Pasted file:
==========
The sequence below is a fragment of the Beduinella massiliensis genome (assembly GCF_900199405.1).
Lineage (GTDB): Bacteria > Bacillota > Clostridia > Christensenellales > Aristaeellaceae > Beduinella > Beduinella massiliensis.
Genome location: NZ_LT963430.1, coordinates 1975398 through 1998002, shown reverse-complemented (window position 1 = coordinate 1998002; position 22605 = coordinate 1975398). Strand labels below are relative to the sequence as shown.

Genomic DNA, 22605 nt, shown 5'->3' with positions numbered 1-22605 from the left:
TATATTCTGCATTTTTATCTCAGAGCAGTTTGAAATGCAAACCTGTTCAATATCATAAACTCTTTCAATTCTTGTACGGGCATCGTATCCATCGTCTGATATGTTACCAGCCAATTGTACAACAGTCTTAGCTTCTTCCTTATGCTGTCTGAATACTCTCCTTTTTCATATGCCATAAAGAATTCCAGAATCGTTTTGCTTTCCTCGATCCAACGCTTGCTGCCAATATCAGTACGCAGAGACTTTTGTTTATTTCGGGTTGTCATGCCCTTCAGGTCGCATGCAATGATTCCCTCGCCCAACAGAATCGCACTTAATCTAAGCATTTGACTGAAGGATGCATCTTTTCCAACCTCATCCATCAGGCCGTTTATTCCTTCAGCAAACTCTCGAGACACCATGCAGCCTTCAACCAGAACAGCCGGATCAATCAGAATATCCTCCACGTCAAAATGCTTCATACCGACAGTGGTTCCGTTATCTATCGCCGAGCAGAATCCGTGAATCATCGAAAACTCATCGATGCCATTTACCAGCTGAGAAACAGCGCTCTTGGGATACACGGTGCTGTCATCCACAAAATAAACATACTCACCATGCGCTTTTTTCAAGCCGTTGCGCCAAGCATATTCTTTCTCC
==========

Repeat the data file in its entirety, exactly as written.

The sequence below is a fragment of the Beduinella massiliensis genome (assembly GCF_900199405.1).
Lineage (GTDB): Bacteria > Bacillota > Clostridia > Christensenellales > Aristaeellaceae > Beduinella > Beduinella massiliensis.
Genome location: NZ_LT963430.1, coordinates 1975398 through 1998002, shown reverse-complemented (window position 1 = coordinate 1998002; position 22605 = coordinate 1975398). Strand labels below are relative to the sequence as shown.

Genomic DNA, 22605 nt, shown 5'->3' with positions numbered 1-22605 from the left:
TATATTCTGCATTTTTATCTCAGAGCAGTTTGAAATGCAAACCTGTTCAATATCATAAACTCTTTCAATTCTTGTACGGGCATCGTATCCATCGTCTGATATGTTACCAGCCAATTGTACAACAGTCTTAGCTTCTTCCTTATGCTGTCTGAATACTCTCCTTTTTCATATGCCATAAAGAATTCCAGAATCGTTTTGCTTTCCTCGATCCAACGCTTGCTGCCAATATCAGTACGCAGAGACTTTTGTTTATTTCGGGTTGTCATGCCCTTCAGGTCGCATGCAATGATTCCCTCGCCCAACAGAATCGCACTTAATCTAAGCATTTGACTGAAGGATGCATCTTTTCCAACCTCATCCATCAGGCCGTTTATTCCTTCAGCAAACTCTCGAGACACCATGCAGCCTTCAACCAGAACAGCCGGATCAATCAGAATATCCTCCACGTCAAAATGCTTCATACCGACAGTGGTTCCGTTATCTATCGCCGAGCAGAATCCGTGAATCATCGAAAACTCATCGATGCCATTTACCAGCTGAGAAACAGCGCTCTTGGGATACACGGTGCTGTCATCCACAAAATAAACATACTCACCATGCGCTTTTTTCAAGCCGTTGCGCCAAGCATATTCTTTCTCC